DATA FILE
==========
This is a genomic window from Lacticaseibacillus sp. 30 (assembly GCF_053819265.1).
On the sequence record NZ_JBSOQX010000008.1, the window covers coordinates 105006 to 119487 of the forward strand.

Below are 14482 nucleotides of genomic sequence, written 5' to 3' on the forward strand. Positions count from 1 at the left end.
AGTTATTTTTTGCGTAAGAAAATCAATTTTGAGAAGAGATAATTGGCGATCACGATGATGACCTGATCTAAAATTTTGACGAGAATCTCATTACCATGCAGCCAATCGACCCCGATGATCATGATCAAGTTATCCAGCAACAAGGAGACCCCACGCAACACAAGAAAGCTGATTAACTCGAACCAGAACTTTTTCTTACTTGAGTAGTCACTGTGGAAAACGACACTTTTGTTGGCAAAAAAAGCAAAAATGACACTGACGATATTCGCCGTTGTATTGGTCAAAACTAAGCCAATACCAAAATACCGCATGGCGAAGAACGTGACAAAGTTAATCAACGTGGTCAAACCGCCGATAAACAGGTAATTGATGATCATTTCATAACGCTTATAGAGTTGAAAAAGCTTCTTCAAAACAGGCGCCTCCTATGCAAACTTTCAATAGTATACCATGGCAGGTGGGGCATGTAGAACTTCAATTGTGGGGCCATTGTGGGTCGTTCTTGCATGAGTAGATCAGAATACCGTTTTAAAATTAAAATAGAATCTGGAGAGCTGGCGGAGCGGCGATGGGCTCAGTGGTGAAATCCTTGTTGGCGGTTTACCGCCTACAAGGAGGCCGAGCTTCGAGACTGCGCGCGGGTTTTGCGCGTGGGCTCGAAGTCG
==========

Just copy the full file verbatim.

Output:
This is a genomic window from Lacticaseibacillus sp. 30 (assembly GCF_053819265.1).
On the sequence record NZ_JBSOQX010000008.1, the window covers coordinates 105006 to 119487 of the forward strand.

Below are 14482 nucleotides of genomic sequence, written 5' to 3' on the forward strand. Positions count from 1 at the left end.
AGTTATTTTTTGCGTAAGAAAATCAATTTTGAGAAGAGATAATTGGCGATCACGATGATGACCTGATCTAAAATTTTGACGAGAATCTCATTACCATGCAGCCAATCGACCCCGATGATCATGATCAAGTTATCCAGCAACAAGGAGACCCCACGCAACACAAGAAAGCTGATTAACTCGAACCAGAACTTTTTCTTACTTGAGTAGTCACTGTGGAAAACGACACTTTTGTTGGCAAAAAAAGCAAAAATGACACTGACGATATTCGCCGTTGTATTGGTCAAAACTAAGCCAATACCAAAATACCGCATGGCGAAGAACGTGACAAAGTTAATCAACGTGGTCAAACCGCCGATAAACAGGTAATTGATGATCATTTCATAACGCTTATAGAGTTGAAAAAGCTTCTTCAAAACAGGCGCCTCCTATGCAAACTTTCAATAGTATACCATGGCAGGTGGGGCATGTAGAACTTCAATTGTGGGGCCATTGTGGGTCGTTCTTGCATGAGTAGATCAGAATACCGTTTTAAAATTAAAATAGAATCTGGAGAGCTGGCGGAGCGGCGATGGGCTCAGTGGTGAAATCCTTGTTGGCGGTTTACCGCCTACAAGGAGGCCGAGCTTCGAGACTGCGCGCGGGTTTTGCGCGTGGGCTCGAAGTCG